The tribal name "Megyer" became "Magyar" in reference to the Hungarian people as a whole. "Magyar" may derive from the Hunnic "Muageris" or "Mugel". The Greek cognate of "Tourkia" was used by the scholar and Byzantine Emperor Constantine VII "Porphyrogenitus" in his De Administrando Imperio of c. AD 950, though in his use, "Turks" always referred to Magyars; this was a misnomer, as while the Magyars had adopted some Turkic cultural traits, they are not a Turkic people. The historical Latin phrase "Natio Hungarica" had a wider and political meaning because it once referred to all nobles of the Kingdom of Hungary, regardless of their ethnicity or mother tongue. During the 4th millennium BC, the Uralic-speaking peoples who were living in the central and southern regions of the Urals split up; some dispersed towards the west and northwest and came into contact with Iranian speakers who were spreading northwards. From at least 2000 BC onwards, the Ugrian speakers became distinguished from the rest of the Uralic community, of which the ancestors of the Magyars, being located farther south, were the most numerous.
Judging by evidence from burial mounds and settlement sites, they interacted with the Indo-Iranian Andronovo culture. In the 4th and 5th centuries AD, the Hungarians moved from the west of the Ural Mountains to the area between the southern Ural Mountains and the Volga River known as Bashkiria and Perm Krai. In the early 8th century, some of the Hungarians moved to the Don River to an area between the Volga and the Seversky Donets rivers. Meanwhile, the descendants of those Hungarians who stayed in Bashkiria remained there as late as 1241; the Hungarians around the Don River were subordinates of the Khazar khaganate. Their neighbours were the archaeological Saltov Culture, i.e. Bulgars and the Alans, from whom they learned gardening, elements of cattle breeding and of agriculture. Tradition holds; the names of the seven tribes were: Jenő, Kér, Keszi, Kürt-Gyarmat, Megyer, Nyék, Tarján. Around 830, a rebellion broke out in the Khazar khaganate; as a result, three Kabar tribes of the Khazars joined the Hungarians and moved to what the Hungarians call the Etelköz, the territory between the Carpathians and the Dnieper River.
The Hungarians faced their first attack by the Pechenegs around 854, though other sources state that an attack by Pechenegs was the reason for their departure to Etelköz. The new neighbours of the Hungarians were the eastern Slavs. From 862 onwards, the Hungarians along with their allies, the Kabars, started a series of looting raids from the Etelköz into the Carpathian Basin against the Eastern Frankish Empire and Great Moravia, but against the Balaton principality and Bulgaria. In 895/896, under the leadership of Árpád, some Hungarians crossed the Carpathians and entered the Carpathian Basin; the tribe called Magyar was the leading tribe of the Hungarian alliance that conquered the centre of the basin. At the same time, due to their involvement in the 894–896 Bulgaro-Byzantine war, Hungarians in Etelköz were attacked by Bulgaria and by their old enemies the Pechenegs; the Bulgarians won the decisive b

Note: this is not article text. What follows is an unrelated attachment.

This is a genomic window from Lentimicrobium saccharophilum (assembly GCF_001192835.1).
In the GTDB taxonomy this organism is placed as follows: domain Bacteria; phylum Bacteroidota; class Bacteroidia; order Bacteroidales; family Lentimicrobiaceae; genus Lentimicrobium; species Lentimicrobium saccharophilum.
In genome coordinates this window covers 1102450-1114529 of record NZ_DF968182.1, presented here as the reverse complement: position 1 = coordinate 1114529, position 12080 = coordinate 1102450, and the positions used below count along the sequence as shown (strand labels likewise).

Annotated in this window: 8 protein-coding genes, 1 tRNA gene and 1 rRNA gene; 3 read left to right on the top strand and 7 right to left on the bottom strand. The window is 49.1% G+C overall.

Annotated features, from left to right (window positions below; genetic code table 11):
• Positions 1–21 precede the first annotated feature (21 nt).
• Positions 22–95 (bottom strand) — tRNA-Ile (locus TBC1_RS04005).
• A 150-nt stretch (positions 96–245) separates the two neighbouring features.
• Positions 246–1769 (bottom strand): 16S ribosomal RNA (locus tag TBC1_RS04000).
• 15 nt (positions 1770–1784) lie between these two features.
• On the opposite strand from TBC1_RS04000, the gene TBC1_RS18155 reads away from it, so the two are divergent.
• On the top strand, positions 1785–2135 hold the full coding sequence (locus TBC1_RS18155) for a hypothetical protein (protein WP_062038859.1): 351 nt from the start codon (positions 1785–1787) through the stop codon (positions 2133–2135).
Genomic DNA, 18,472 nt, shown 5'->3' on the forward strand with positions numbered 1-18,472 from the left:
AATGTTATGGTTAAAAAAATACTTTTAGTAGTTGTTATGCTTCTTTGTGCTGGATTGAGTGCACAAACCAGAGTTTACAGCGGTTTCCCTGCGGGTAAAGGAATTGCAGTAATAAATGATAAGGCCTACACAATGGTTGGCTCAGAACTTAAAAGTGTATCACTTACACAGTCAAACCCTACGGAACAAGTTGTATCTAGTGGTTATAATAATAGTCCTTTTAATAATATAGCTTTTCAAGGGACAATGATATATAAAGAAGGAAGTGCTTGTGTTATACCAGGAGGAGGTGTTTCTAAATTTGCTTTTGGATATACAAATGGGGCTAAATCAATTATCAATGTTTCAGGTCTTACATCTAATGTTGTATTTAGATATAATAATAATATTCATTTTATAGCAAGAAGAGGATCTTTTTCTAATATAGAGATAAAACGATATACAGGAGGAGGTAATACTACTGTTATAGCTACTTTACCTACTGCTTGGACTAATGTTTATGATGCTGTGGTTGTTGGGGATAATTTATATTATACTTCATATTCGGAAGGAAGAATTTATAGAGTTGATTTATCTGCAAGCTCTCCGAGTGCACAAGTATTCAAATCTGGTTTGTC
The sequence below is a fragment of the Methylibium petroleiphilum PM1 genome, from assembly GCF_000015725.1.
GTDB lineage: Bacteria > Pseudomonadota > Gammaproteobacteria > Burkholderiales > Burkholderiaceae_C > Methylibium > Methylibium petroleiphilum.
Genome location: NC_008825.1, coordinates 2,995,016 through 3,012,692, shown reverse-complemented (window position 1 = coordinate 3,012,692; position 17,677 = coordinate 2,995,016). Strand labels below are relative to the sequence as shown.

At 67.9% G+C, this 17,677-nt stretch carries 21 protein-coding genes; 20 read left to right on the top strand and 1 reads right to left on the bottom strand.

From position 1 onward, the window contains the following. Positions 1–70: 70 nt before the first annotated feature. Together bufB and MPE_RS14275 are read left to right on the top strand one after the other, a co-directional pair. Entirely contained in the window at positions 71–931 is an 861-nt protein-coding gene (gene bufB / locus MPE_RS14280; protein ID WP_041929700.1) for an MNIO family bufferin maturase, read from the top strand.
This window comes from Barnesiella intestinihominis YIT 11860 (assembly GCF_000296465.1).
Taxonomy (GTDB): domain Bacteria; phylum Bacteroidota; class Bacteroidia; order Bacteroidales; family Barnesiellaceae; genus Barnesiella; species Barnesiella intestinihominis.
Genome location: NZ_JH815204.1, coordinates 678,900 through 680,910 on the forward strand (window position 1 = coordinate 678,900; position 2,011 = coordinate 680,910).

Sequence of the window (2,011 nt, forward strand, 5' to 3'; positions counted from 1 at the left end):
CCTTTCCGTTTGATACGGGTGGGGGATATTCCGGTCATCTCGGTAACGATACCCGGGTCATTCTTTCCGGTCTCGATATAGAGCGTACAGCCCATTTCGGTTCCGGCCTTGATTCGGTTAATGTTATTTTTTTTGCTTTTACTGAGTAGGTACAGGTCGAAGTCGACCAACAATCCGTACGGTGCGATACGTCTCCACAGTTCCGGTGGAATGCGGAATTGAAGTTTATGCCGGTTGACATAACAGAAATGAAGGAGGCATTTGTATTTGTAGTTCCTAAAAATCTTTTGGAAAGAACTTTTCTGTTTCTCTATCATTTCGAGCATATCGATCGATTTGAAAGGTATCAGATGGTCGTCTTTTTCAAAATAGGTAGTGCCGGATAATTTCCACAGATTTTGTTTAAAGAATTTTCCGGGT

Kiev or Kyiv is the capital and most populous city of Ukraine, located in the north-central part of the country on the Dnieper. The population in July 2015 was 2,887,974. Kiev is an important industrial, scientific and cultural center of Eastern Europe, it is home to many high-tech industries, higher education institutions, world-famous historical landmarks. The city has an extensive infrastructure and developed system of public transport, including the Kiev Metro; the city's name is said to derive from the name of one of its four legendary founders. During its history, one of the oldest cities in Eastern Europe, passed through several stages of great prominence and relative obscurity; the city existed as a commercial centre as early as the 5th century. A Slavic settlement on the great trade route between Scandinavia and Constantinople, Kiev was a tributary of the Khazars, until its capture by the Varangians in the mid-9th century. Under Varangian rule, the city became a capital of the first East Slavic state.